Compared to the variety of complications encountered in data logging and seismometer hardware, OBS recovery operations have been quite smooth. We found that the rise time of an OBS, typically 50-70 minutes depending on depth, can be predicted to within one or two minutes. Even better, the Meteor was recently equipped with a directional radio receiver that has so far detected every surfaced OBS by its emitted radio signals – often long before our handheld radio device or eyes could have. Compared to tales of heroic search attempts in the dark ages, it has become almost too easy – but such is progress, and we love the goniometer’s beep that heralds the arrival of yet another seismometer.

While the Meteor’s officers and skilled deck crew have perfected their techniques for getting the instruments on board, some of us have perfected their documentation skills. The two photos are extracts from an underwater movie of a recent recovery.


 RR04 has been approached and is floating in on the starboard side of the Meteor, in an absolutely calm sea – “duck pond weather”.


Seconds before it is pulled out of the ocean by the ship’s crane, RR04 has to roll around – a moment captured by Guilhem’s underwater camera strapped to a long sailor’s rod.


News from La Pérouse

Written by Karin Sigloch on Saturday, 09 November 2013. Posted in Cruise 2013

8 November 2013, Karin Sigloch

Bathymetric data acquired on La Pérouse seamount, rendered by Carmen Gaina

Shortly before his beheading, Louis XIV is said to have asked for news from La Pérouse, the explorer whom he had sent on a famous expedition around the world, and who had gone missing the year before. It remains unclear who died first, the king in Paris or La Pérouse in the southwest Pacific, and we have no news on this matter.

But northeast of La Réunion, a very large seamount is named after La Pérouse. Satellites have long detected it thanks to its strong gravity signal, but during last year’s cruise, we were the first to map a fringe of it with high-resolution bathymetry. These are directed arrays of sound wave pings that the Meteor sends to the seafloor every 10 seconds, to map out its depth several kilometers to the left and right of the ship. This year we returned, and did two perpendicular passes across La Pérouse.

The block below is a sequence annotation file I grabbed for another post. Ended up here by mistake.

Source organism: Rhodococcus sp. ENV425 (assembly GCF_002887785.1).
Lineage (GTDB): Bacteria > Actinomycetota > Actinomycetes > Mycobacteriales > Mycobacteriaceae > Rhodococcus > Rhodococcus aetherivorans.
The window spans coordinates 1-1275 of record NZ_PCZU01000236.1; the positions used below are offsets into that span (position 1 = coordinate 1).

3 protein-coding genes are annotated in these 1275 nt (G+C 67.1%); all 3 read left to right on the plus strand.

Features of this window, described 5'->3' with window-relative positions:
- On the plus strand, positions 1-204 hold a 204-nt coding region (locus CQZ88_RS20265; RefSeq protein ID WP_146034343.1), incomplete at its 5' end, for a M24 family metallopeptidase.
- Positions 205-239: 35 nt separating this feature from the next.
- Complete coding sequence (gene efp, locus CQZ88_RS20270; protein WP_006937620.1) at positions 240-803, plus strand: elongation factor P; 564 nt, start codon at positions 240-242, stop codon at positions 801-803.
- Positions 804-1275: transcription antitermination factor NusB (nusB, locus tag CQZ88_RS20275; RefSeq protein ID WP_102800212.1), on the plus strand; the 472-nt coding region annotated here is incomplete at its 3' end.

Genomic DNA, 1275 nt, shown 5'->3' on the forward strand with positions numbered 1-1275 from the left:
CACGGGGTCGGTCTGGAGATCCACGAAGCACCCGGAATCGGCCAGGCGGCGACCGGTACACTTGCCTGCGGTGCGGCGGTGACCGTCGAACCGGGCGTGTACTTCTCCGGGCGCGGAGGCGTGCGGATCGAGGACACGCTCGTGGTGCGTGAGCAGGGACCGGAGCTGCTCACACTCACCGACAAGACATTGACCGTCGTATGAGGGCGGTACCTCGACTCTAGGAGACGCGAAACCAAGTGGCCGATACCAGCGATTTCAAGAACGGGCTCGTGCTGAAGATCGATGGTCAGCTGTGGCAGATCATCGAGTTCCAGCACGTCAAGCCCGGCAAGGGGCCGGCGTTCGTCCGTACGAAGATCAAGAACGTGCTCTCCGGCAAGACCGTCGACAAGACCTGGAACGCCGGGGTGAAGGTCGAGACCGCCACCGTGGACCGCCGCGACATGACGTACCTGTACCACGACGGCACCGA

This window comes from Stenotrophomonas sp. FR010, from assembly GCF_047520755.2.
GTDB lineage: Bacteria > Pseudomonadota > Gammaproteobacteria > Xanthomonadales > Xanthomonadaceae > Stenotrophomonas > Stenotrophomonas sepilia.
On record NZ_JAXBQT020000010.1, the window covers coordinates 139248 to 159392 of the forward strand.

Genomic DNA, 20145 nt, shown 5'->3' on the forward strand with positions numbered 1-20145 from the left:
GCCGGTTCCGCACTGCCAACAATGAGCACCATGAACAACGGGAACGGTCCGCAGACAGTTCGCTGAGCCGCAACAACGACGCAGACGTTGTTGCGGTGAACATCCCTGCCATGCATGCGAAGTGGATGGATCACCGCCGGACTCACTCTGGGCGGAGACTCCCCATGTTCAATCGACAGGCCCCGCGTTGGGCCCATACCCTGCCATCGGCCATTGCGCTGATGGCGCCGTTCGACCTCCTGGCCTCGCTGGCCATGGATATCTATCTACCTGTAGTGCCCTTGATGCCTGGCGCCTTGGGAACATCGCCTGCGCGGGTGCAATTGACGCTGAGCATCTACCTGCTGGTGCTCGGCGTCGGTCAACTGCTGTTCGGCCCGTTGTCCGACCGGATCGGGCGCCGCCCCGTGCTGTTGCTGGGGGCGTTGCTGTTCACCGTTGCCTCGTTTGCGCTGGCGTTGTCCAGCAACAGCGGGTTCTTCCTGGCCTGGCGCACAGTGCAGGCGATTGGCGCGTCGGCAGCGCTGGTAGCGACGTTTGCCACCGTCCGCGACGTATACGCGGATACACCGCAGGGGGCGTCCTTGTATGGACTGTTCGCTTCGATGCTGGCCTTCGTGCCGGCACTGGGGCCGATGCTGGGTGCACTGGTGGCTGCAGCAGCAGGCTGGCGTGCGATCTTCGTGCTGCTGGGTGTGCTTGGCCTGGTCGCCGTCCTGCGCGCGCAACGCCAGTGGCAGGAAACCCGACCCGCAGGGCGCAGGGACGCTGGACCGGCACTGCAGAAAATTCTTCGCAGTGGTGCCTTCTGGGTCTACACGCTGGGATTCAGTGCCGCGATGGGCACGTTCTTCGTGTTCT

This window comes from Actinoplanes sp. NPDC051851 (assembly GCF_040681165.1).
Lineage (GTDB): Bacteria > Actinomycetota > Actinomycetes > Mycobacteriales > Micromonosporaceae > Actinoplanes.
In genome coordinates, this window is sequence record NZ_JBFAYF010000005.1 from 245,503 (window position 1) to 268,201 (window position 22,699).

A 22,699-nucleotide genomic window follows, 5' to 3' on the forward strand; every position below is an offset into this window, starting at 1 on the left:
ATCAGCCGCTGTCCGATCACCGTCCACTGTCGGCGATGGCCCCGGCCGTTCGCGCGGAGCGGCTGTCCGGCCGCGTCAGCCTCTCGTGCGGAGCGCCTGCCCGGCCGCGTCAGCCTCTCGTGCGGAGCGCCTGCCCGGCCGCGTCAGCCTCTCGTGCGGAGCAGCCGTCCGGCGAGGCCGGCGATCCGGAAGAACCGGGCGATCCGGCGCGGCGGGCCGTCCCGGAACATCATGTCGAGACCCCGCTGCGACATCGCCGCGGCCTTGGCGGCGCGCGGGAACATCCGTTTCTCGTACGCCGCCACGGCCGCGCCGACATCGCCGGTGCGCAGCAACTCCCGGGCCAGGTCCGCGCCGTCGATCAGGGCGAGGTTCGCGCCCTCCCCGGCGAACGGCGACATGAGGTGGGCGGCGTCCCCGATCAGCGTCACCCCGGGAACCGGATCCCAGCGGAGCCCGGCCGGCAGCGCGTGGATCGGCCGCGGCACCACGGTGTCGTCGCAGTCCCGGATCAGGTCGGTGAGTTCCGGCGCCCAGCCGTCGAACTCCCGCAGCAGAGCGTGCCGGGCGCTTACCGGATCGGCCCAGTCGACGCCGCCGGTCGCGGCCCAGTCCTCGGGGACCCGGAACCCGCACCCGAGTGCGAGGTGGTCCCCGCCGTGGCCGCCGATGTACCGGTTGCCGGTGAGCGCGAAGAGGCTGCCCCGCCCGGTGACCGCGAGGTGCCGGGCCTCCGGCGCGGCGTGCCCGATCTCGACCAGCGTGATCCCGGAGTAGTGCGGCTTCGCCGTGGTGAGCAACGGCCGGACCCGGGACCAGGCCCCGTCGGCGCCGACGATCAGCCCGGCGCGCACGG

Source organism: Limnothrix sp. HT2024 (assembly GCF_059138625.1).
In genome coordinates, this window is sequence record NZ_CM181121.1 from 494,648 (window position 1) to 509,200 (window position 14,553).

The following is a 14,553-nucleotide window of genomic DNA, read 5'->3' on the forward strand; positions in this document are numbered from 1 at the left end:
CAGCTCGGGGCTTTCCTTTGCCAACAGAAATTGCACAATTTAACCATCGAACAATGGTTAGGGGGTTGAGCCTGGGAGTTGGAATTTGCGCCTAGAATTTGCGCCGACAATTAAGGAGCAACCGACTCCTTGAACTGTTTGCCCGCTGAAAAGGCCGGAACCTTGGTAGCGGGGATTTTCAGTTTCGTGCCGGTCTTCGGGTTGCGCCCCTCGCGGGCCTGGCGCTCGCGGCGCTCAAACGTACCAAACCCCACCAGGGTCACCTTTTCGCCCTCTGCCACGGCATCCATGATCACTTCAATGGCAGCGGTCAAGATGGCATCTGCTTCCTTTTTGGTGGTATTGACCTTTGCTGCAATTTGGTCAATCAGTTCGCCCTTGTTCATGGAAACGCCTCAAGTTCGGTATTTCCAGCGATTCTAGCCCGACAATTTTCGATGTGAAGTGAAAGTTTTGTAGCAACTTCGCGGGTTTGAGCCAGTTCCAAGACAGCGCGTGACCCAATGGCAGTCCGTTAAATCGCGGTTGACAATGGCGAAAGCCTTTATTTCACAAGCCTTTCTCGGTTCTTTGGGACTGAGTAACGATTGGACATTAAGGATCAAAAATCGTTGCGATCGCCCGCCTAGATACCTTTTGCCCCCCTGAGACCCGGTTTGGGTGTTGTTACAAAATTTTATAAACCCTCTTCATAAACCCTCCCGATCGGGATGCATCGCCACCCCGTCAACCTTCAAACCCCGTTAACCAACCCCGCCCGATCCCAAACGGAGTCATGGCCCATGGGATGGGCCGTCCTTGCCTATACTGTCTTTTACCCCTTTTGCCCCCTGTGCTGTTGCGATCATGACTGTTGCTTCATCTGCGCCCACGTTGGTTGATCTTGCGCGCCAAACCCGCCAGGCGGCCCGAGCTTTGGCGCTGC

The first pass showed that it is flat-topped: a so-called guyot, probably topped and rimmed by drowned coral reefs – the first piece of news about La Pérouse. When we returned, the bathymetry in addition revealed huge submarine landslides along the flanks of the seamount.

On the bridge, it was amusing to watch colleagues excitedly crying “Only 60 meters deep! 55 meters!”, leaning over the railing to see if the shallow water would change color. Whereas the Meteor’s captain, watching his nautical chart made from low-resolution satellite data, was grumbling “It should be 2000 meters here…it should be 1500 meters…” In view of such large uncertainties about the seafloor, a point of practical importance occurs: the seamount’s corals did not rise quite as close to the surface as the reef that spelled the end of La Pérouse’s expedition 225 years ago.


Shark attack on the magnetometer

Written by Karin Sigloch on Sunday, 17 November 2013. Posted in Cruise 2013

16 November 2013, Karin Sigloch



Our magnetometer seems to have been bitten by a shark last night. We haul it on deck prior to every OBS recovery, and this morning it came in with significant damage. Its plastic casing bore scratch marks in numerous places and a couple of deep bite holes, from which the thick casing had cracked outward in irregular patterns.